In this paper, we concentrate on the problem of fast target tracking for UAV aerial image sequences, and the aim of the image sequence processing is to process images extracted from the UAV vision system when flying across particular locations. As is well known that fast target tracking for UAV aerial image sequences is very complex, and the process needs to use low cost and high performance techniques [7]. Particularly, UAV system receives video frames obtained by a nadir camera, and then input texture features to the image sequence target tracking system. Furthermore, in real flights, information of rotating and scaling of the frames should be corrected to enhance the performance of the UAV onboard instruments navigation [8].

The main innovation of this paper lies in the following aspects:

  1. We utilize multiple hypothesis tracking (MHT) algorithm to track an object (target) in a series of image sequences.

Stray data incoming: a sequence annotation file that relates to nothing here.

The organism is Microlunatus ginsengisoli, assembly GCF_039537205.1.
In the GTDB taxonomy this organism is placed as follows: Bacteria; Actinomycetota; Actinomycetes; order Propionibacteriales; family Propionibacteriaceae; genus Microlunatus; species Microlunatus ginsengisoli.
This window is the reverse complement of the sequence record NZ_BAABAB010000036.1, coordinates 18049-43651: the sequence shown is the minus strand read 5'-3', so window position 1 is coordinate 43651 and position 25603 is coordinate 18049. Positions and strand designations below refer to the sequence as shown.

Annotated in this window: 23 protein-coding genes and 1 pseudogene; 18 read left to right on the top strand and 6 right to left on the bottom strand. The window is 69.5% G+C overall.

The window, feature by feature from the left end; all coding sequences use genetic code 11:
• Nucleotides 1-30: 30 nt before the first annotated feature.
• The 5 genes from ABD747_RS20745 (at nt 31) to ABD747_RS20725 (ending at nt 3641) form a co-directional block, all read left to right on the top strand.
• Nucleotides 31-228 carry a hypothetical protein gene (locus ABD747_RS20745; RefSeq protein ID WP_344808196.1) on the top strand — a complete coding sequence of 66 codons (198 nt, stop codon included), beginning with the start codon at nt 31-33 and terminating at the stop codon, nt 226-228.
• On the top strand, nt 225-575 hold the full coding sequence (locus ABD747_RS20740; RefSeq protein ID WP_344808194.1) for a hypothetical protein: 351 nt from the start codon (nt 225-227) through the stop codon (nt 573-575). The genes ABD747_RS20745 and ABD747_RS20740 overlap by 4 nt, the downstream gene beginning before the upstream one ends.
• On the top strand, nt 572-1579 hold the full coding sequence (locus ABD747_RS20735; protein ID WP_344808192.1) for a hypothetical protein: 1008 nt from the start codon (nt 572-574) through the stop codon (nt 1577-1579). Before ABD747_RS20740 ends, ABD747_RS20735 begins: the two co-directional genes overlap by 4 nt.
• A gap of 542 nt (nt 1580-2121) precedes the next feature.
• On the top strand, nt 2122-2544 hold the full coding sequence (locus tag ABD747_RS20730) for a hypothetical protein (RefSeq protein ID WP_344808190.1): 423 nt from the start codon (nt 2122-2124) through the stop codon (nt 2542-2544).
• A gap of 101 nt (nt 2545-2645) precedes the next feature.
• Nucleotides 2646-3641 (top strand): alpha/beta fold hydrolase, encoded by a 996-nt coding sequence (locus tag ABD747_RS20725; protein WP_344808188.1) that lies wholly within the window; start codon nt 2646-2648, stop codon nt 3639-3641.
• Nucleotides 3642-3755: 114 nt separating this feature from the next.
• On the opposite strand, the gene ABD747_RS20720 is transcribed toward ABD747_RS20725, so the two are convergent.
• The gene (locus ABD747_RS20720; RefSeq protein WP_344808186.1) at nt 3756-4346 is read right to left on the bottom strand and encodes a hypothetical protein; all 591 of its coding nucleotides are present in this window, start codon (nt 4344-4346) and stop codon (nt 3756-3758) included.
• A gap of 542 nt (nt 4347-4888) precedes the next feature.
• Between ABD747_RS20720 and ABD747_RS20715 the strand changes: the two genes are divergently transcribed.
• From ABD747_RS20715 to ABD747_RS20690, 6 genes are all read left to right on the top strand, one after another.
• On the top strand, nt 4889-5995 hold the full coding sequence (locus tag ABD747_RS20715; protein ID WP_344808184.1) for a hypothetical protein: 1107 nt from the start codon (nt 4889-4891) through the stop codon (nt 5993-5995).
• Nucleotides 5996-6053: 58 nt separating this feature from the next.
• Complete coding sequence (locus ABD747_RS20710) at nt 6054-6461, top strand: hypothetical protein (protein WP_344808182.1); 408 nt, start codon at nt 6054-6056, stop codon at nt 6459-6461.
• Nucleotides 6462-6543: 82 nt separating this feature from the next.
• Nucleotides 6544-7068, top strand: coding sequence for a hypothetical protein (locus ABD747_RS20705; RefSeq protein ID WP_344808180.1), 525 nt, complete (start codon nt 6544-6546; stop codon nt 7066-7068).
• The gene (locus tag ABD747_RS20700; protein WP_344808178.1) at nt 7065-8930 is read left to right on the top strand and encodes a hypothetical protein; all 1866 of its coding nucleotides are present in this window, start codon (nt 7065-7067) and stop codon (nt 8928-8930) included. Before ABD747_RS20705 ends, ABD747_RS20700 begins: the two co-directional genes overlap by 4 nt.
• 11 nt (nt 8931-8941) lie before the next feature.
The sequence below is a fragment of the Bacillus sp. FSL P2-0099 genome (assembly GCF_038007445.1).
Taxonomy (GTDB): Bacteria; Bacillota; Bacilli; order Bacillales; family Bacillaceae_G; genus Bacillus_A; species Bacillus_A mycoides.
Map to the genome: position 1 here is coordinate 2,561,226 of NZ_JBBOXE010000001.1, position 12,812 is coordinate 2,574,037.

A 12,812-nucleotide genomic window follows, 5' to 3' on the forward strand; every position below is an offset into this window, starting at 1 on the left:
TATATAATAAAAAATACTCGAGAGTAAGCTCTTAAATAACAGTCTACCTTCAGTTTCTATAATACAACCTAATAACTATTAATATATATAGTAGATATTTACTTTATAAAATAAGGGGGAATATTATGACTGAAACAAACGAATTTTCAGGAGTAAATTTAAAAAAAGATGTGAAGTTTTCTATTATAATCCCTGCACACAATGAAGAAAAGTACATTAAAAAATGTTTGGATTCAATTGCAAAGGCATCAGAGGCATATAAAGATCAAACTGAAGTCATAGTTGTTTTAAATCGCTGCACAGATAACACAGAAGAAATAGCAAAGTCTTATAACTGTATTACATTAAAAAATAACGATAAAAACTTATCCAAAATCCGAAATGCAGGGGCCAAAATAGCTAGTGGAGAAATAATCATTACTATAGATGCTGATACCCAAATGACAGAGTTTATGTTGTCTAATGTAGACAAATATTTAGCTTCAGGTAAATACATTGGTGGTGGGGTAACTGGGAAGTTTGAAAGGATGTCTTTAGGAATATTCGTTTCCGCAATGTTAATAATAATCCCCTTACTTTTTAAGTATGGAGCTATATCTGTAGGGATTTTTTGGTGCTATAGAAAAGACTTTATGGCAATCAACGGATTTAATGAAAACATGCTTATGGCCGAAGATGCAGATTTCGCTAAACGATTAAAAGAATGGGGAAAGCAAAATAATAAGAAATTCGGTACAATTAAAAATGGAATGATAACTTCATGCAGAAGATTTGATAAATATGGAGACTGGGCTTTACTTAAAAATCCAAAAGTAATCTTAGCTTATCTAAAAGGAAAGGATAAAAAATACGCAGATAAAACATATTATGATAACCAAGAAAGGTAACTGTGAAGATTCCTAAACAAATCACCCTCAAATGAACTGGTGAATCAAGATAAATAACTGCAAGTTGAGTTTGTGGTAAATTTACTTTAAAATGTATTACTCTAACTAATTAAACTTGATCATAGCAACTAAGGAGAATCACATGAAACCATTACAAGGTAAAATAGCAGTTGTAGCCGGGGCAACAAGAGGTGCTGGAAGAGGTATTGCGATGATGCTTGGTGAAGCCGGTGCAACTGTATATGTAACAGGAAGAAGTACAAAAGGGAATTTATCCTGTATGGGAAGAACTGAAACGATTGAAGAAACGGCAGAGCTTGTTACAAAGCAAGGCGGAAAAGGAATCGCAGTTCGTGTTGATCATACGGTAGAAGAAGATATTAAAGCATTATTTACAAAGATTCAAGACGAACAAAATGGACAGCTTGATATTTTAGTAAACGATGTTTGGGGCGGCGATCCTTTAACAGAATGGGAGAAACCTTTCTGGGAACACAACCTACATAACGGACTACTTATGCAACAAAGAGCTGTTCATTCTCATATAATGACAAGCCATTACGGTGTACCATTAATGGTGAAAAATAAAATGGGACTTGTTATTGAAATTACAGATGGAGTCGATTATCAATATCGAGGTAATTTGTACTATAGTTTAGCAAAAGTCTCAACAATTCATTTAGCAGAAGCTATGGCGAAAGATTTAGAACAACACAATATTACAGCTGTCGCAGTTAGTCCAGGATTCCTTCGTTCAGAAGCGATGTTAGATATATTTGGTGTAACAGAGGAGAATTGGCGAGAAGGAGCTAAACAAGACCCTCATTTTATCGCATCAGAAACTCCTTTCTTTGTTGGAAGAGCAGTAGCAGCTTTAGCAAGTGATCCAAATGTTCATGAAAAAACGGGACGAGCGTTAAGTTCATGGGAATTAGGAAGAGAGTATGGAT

2. SIFT features are used to describe visual contents of UAV aerial images.

  3. The MHT framework is designed, based on a multidimensional assignment formulation and a sliding time window scheme.

The paper is organized as follows. In the next section, we introduce the related works about visual object tracking. Section 3 illustrates Basic theory of the fast target tracking using UAV aerial image sequences. Section 4 proposes a novel fast target tracking algorithm based on multiple hypothesis tracking for UAV aerial image sequences. Afterwards, the experiments are conducted in section 5 to make performance evaluation, and this paper is concluded in section 6.